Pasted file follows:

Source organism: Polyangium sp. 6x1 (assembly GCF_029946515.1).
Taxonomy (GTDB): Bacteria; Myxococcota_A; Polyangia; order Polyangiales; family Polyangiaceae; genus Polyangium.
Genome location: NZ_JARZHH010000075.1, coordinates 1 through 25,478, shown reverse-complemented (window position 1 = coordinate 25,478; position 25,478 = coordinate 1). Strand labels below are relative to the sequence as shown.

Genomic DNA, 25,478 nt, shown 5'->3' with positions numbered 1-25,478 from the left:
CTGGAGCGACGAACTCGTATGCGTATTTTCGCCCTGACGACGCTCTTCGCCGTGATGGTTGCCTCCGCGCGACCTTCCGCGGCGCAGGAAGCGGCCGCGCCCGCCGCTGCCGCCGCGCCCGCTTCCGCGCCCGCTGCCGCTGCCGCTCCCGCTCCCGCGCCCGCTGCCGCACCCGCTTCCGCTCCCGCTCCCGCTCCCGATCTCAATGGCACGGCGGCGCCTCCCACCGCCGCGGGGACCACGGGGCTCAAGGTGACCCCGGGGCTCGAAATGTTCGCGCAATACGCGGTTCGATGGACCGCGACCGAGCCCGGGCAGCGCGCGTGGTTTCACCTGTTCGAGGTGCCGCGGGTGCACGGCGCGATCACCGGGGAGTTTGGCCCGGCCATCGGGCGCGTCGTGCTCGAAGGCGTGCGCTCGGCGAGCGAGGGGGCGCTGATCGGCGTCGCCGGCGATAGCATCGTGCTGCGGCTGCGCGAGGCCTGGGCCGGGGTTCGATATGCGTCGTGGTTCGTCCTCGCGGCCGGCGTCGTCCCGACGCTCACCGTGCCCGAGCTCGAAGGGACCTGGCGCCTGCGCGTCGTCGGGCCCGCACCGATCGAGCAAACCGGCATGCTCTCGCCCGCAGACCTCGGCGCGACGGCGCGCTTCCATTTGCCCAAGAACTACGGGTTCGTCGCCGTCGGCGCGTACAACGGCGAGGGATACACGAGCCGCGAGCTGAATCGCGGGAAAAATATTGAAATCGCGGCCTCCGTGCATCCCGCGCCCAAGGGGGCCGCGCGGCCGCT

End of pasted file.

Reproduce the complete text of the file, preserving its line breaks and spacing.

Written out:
Source organism: Polyangium sp. 6x1 (assembly GCF_029946515.1).
Taxonomy (GTDB): Bacteria; Myxococcota_A; Polyangia; order Polyangiales; family Polyangiaceae; genus Polyangium.
Genome location: NZ_JARZHH010000075.1, coordinates 1 through 25,478, shown reverse-complemented (window position 1 = coordinate 25,478; position 25,478 = coordinate 1). Strand labels below are relative to the sequence as shown.

Genomic DNA, 25,478 nt, shown 5'->3' with positions numbered 1-25,478 from the left:
CTGGAGCGACGAACTCGTATGCGTATTTTCGCCCTGACGACGCTCTTCGCCGTGATGGTTGCCTCCGCGCGACCTTCCGCGGCGCAGGAAGCGGCCGCGCCCGCCGCTGCCGCCGCGCCCGCTTCCGCGCCCGCTGCCGCTGCCGCTCCCGCTCCCGCGCCCGCTGCCGCACCCGCTTCCGCTCCCGCTCCCGCTCCCGATCTCAATGGCACGGCGGCGCCTCCCACCGCCGCGGGGACCACGGGGCTCAAGGTGACCCCGGGGCTCGAAATGTTCGCGCAATACGCGGTTCGATGGACCGCGACCGAGCCCGGGCAGCGCGCGTGGTTTCACCTGTTCGAGGTGCCGCGGGTGCACGGCGCGATCACCGGGGAGTTTGGCCCGGCCATCGGGCGCGTCGTGCTCGAAGGCGTGCGCTCGGCGAGCGAGGGGGCGCTGATCGGCGTCGCCGGCGATAGCATCGTGCTGCGGCTGCGCGAGGCCTGGGCCGGGGTTCGATATGCGTCGTGGTTCGTCCTCGCGGCCGGCGTCGTCCCGACGCTCACCGTGCCCGAGCTCGAAGGGACCTGGCGCCTGCGCGTCGTCGGGCCCGCACCGATCGAGCAAACCGGCATGCTCTCGCCCGCAGACCTCGGCGCGACGGCGCGCTTCCATTTGCCCAAGAACTACGGGTTCGTCGCCGTCGGCGCGTACAACGGCGAGGGATACACGAGCCGCGAGCTGAATCGCGGGAAAAATATTGAAATCGCGGCCTCCGTGCATCCCGCGCCCAAGGGGGCCGCGCGGCCGCT